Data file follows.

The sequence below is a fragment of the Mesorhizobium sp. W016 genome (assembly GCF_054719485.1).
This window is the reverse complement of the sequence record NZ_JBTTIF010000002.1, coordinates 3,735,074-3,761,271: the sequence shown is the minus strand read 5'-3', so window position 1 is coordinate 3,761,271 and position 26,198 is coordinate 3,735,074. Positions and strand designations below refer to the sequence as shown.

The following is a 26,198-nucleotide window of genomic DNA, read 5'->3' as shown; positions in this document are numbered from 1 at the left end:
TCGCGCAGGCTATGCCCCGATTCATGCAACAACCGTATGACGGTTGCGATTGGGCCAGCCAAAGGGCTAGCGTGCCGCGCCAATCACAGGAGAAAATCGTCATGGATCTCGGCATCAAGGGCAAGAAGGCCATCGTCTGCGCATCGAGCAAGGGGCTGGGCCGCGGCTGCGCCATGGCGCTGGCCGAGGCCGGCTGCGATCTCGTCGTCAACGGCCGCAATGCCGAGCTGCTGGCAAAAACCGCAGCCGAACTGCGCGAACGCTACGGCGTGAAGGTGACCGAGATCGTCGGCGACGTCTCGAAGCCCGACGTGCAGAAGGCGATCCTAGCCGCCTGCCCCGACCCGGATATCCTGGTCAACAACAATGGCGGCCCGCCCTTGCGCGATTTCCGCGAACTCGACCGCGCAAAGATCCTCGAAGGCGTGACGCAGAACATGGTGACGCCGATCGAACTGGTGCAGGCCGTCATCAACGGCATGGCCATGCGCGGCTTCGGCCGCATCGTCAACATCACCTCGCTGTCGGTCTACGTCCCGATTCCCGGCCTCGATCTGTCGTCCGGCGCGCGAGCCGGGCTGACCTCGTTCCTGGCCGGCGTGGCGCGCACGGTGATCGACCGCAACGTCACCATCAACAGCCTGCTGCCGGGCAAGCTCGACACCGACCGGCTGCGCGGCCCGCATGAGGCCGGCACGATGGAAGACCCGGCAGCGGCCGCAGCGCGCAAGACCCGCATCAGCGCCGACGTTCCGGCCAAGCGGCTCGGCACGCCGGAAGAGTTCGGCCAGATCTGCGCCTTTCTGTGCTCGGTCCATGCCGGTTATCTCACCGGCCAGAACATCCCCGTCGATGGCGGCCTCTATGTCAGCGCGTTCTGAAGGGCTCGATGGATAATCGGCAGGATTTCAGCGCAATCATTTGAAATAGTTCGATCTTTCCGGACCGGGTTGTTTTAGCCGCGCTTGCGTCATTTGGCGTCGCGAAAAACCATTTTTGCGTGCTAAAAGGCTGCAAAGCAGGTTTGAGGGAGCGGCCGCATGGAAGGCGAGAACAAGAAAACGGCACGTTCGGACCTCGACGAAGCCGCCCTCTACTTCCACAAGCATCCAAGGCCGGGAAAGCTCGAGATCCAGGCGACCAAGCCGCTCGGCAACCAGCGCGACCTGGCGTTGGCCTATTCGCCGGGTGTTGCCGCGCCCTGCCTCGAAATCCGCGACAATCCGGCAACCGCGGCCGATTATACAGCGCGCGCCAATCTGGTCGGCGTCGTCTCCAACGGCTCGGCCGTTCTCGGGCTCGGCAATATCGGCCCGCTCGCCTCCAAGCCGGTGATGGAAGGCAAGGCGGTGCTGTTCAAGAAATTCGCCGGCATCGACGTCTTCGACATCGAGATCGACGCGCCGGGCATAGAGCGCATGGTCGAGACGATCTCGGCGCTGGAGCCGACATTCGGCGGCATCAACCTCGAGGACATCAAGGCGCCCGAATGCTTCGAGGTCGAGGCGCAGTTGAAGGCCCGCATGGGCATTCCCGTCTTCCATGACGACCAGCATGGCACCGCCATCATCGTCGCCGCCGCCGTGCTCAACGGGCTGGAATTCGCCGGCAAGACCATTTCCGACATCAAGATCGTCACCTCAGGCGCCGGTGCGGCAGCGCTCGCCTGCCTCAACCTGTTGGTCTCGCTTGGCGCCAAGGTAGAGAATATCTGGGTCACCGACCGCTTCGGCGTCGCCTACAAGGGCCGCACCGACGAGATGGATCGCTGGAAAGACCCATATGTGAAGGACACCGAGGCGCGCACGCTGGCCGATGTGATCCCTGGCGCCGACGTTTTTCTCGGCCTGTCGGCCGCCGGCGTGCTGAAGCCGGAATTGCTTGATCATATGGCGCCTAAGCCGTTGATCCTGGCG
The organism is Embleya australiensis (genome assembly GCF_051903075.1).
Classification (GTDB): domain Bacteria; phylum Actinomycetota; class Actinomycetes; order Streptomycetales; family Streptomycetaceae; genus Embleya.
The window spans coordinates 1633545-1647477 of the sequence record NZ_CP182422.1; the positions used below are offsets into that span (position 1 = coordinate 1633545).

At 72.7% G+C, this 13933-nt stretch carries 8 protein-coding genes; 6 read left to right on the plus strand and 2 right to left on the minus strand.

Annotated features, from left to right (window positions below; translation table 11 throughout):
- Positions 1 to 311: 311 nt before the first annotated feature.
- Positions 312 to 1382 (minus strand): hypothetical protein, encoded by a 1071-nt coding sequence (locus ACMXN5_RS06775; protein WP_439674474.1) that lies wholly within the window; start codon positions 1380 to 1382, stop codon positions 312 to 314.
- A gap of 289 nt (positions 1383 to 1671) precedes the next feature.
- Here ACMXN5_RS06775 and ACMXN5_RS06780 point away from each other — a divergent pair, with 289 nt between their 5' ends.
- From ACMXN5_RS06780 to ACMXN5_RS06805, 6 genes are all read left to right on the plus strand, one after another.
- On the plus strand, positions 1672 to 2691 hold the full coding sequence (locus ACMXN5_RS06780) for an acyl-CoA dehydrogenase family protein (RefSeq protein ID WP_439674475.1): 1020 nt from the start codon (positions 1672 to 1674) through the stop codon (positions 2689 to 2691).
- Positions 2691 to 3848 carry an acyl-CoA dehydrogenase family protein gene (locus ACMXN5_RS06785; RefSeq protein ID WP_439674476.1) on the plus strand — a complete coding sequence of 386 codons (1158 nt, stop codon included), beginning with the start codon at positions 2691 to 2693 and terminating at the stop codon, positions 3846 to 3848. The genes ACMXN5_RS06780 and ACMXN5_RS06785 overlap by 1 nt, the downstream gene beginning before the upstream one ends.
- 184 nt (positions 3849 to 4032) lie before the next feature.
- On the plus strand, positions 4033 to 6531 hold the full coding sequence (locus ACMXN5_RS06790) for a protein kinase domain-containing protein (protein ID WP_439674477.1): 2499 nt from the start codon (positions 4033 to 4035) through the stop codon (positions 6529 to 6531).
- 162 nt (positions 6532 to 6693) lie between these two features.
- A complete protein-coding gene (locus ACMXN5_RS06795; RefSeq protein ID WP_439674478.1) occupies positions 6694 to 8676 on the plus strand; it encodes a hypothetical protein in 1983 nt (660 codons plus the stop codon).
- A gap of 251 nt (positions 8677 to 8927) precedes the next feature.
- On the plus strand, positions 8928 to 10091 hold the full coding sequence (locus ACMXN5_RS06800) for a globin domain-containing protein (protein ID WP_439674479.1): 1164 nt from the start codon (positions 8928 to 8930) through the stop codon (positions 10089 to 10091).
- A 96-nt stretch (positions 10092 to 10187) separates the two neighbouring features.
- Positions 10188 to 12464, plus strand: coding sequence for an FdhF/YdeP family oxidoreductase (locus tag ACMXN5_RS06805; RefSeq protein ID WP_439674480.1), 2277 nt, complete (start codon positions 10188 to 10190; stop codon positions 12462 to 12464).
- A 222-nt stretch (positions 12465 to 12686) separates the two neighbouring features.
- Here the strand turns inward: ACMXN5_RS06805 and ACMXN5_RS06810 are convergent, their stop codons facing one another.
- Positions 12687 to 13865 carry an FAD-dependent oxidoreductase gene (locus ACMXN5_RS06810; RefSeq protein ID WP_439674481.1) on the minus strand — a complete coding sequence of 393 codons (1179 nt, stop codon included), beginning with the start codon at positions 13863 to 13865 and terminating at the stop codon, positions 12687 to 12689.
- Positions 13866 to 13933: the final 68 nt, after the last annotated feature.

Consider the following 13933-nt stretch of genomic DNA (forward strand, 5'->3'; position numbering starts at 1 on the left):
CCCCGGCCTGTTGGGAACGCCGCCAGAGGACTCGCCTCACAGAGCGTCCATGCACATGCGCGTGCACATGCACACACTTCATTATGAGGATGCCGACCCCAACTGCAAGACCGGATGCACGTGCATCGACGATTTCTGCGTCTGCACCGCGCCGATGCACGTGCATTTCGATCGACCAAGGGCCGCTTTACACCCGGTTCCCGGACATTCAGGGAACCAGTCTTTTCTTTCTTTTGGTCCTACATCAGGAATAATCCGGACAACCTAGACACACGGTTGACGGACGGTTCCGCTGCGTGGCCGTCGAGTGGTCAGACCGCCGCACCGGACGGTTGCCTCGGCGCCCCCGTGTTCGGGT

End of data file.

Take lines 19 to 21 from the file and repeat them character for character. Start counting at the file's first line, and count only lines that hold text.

- 162 nt (positions 6532 to 6693) lie between these two features.
- A complete protein-coding gene (locus ACMXN5_RS06795; RefSeq protein ID WP_439674478.1) occupies positions 6694 to 8676 on the plus strand; it encodes a hypothetical protein in 1983 nt (660 codons plus the stop codon).
- A gap of 251 nt (positions 8677 to 8927) precedes the next feature.